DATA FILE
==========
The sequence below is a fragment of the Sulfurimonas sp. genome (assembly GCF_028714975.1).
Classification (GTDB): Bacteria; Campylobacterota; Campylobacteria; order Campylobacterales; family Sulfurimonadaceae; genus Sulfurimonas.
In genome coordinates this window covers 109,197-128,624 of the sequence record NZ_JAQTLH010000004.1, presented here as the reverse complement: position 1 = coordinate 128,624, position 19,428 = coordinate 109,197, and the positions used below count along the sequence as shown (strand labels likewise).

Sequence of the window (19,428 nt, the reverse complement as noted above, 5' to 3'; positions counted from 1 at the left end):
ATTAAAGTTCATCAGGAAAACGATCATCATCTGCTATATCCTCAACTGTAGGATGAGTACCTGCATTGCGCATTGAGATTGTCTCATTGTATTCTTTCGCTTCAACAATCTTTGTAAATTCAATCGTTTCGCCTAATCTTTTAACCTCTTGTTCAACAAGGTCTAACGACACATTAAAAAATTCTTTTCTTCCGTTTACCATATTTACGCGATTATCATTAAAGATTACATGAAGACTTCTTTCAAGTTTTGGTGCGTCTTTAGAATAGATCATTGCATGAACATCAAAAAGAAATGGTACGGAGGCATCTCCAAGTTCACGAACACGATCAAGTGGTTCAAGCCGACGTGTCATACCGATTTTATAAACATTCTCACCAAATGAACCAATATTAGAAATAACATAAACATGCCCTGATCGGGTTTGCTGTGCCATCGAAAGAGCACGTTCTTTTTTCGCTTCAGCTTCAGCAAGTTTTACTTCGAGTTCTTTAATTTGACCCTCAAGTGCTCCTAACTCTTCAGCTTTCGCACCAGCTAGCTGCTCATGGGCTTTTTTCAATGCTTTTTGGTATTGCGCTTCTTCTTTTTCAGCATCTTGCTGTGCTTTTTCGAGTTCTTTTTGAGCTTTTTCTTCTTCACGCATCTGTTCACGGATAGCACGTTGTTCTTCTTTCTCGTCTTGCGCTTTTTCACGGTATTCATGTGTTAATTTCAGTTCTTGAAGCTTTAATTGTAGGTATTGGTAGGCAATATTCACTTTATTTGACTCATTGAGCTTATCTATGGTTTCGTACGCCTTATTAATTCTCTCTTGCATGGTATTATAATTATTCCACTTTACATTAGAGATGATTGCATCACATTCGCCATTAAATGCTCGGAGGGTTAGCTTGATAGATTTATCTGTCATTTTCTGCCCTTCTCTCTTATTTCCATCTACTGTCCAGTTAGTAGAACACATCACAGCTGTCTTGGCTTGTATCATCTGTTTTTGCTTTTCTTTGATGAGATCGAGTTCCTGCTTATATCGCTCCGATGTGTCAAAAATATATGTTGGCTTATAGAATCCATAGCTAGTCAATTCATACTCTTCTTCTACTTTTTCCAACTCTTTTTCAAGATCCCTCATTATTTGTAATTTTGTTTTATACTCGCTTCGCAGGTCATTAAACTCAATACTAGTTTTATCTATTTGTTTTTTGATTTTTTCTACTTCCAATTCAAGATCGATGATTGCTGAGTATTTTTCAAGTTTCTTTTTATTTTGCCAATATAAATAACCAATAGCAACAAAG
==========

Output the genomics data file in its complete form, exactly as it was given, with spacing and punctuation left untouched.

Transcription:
The sequence below is a fragment of the Sulfurimonas sp. genome (assembly GCF_028714975.1).
Classification (GTDB): Bacteria; Campylobacterota; Campylobacteria; order Campylobacterales; family Sulfurimonadaceae; genus Sulfurimonas.
In genome coordinates this window covers 109,197-128,624 of the sequence record NZ_JAQTLH010000004.1, presented here as the reverse complement: position 1 = coordinate 128,624, position 19,428 = coordinate 109,197, and the positions used below count along the sequence as shown (strand labels likewise).

Sequence of the window (19,428 nt, the reverse complement as noted above, 5' to 3'; positions counted from 1 at the left end):
ATTAAAGTTCATCAGGAAAACGATCATCATCTGCTATATCCTCAACTGTAGGATGAGTACCTGCATTGCGCATTGAGATTGTCTCATTGTATTCTTTCGCTTCAACAATCTTTGTAAATTCAATCGTTTCGCCTAATCTTTTAACCTCTTGTTCAACAAGGTCTAACGACACATTAAAAAATTCTTTTCTTCCGTTTACCATATTTACGCGATTATCATTAAAGATTACATGAAGACTTCTTTCAAGTTTTGGTGCGTCTTTAGAATAGATCATTGCATGAACATCAAAAAGAAATGGTACGGAGGCATCTCCAAGTTCACGAACACGATCAAGTGGTTCAAGCCGACGTGTCATACCGATTTTATAAACATTCTCACCAAATGAACCAATATTAGAAATAACATAAACATGCCCTGATCGGGTTTGCTGTGCCATCGAAAGAGCACGTTCTTTTTTCGCTTCAGCTTCAGCAAGTTTTACTTCGAGTTCTTTAATTTGACCCTCAAGTGCTCCTAACTCTTCAGCTTTCGCACCAGCTAGCTGCTCATGGGCTTTTTTCAATGCTTTTTGGTATTGCGCTTCTTCTTTTTCAGCATCTTGCTGTGCTTTTTCGAGTTCTTTTTGAGCTTTTTCTTCTTCACGCATCTGTTCACGGATAGCACGTTGTTCTTCTTTCTCGTCTTGCGCTTTTTCACGGTATTCATGTGTTAATTTCAGTTCTTGAAGCTTTAATTGTAGGTATTGGTAGGCAATATTCACTTTATTTGACTCATTGAGCTTATCTATGGTTTCGTACGCCTTATTAATTCTCTCTTGCATGGTATTATAATTATTCCACTTTACATTAGAGATGATTGCATCACATTCGCCATTAAATGCTCGGAGGGTTAGCTTGATAGATTTATCTGTCATTTTCTGCCCTTCTCTCTTATTTCCATCTACTGTCCAGTTAGTAGAACACATCACAGCTGTCTTGGCTTGTATCATCTGTTTTTGCTTTTCTTTGATGAGATCGAGTTCCTGCTTATATCGCTCCGATGTGTCAAAAATATATGTTGGCTTATAGAATCCATAGCTAGTCAATTCATACTCTTCTTCTACTTTTTCCAACTCTTTTTCAAGATCCCTCATTATTTGTAATTTTGTTTTATACTCGCTTCGCAGGTCATTAAACTCAATACTAGTTTTATCTATTTGTTTTTTGATTTTTTCTACTTCCAATTCAAGATCGATGATTGCTGAGTATTTTTCAAGTTTCTTTTTATTTTGCCAATATAAATAACCAATAGCAACAAAG